Is there a more compact form of killing background jobs than:

for i in {1..5}; do kill %$i; done

Also, {1..5} obviously has a hard-coded magic number in it, how can I make it "N" with N being the right number, without doing a:

$(jobs | wc -l)

I actually use \j in PS1 to get the # of managed jobs, is this equivalent?

  • 3
    kill $(jobs -p) seems easier. – jw013 Jul 19 '12 at 22:00
  • I would prefer to kill jobs individually, if possible. (I might have misunderstood your comment, though) – Robottinosino Jul 19 '12 at 22:12
  • for pid in $(jobs -p); do kill $pid; done? – jw013 Jul 19 '12 at 22:27
  • 2
    @jw013 It's not only easier, it's actually correct (please post it as an answer), unlike a solution based on counting the lines of the output of jobs which only works if the jobs happen to be numbered consecutively. Oh, and “kill jobs individually” is meaningless: passing multiple PIDs to the kill command does exactly the same thing as passing them separately. – Gilles Jul 19 '12 at 23:52
  • I was entering the command incorrectly, kill $(jobs -p) words and looks very correct to me too. Ready to accept. – Robottinosino Jul 20 '12 at 0:31

To just kill all background jobs managed by bash, do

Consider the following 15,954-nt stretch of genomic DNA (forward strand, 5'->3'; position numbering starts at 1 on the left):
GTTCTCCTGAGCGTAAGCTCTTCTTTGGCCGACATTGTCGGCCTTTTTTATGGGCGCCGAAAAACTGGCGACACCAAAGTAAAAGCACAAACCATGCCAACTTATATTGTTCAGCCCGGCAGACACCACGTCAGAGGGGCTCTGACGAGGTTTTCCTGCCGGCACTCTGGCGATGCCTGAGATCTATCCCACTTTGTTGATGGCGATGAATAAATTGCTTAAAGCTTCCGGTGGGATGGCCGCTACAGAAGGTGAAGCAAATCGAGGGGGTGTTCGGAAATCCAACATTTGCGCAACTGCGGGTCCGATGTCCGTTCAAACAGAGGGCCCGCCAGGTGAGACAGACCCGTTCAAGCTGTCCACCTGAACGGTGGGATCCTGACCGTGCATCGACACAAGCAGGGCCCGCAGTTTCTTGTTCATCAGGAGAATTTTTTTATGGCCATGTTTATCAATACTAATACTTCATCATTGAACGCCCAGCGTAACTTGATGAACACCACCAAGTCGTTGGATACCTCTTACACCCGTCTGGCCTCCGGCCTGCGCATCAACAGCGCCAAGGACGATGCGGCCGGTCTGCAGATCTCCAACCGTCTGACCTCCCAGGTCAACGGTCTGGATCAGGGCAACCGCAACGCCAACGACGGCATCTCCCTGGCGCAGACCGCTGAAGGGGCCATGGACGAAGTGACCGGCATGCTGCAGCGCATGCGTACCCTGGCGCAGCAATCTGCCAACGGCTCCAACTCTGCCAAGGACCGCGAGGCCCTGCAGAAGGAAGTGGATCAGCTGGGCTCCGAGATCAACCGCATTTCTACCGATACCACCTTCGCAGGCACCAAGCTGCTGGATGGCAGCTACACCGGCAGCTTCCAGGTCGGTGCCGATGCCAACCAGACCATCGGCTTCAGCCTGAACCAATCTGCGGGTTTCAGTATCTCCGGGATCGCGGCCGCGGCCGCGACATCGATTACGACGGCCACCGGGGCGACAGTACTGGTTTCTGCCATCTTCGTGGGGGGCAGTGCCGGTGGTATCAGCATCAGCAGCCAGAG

kill $(jobs -p)

Note that since both jobs and kill are built into bash, you shouldn't run into any errors of the Argument list too long type.

  • 1
    Also for posterity, what bahamat thinks is the way to do it in zsh disqualifies them as any authority on the topic. – peth Mar 8 '13 at 23:46
  • I feel like I should know this, but how does the '$' work here? – fersarr Jan 8 '15 at 17:21
  • 1
    @fersarr Here you go – jw013 Jan 8 '15 at 21:27
  • @bahamat That doesn't actually work since the PID may be in field 2 or 3 depending on whether the job is one of %+ or %- or not. What works is kill %${(k)^jobdirs}, which is indeed longer; if you need to list the PIDs then you can use the even longer ${${jobstates#*:*:}%%=*}. – Gilles Jan 28 '16 at 10:06
  • On CentOS, my prompt is waiting for more input > – Janac Meena Nov 13 '18 at 19:18

Use xargs instead of the $(jobs -p) subcommand, because if jobs -p is empty then the kill command will fail.

jobs -p | xargs kill
  • 1
    This has the same exact effect though , it prints the help and exits with code 123 – cat Jun 7 '17 at 20:51
  • 1
    The the command works fine on OSX but doesn't work on Debian – brunocascio Jun 8 '17 at 12:23
  • This works great on CentOS 6 – Janac Meena Nov 13 '18 at 19:19
  • jobs -p | xargs -rn10 kill will do better better if jobs -p does not return any PIDs. Note that -r option is GNU extension. – NarūnasK Feb 1 at 16:27

I prefer to check if there's any jobs that exist before killing them - this way the script won't fail if there's nothing running.

It's also shorter to type. Throw this in your .bash_profile:

function killjobs () {
    JOBS="$(jobs -p)";
    if [ -n "${JOBS}" ]; then;
        kill -KILL ${JOBS};

Then run:


To kill any jobs running.

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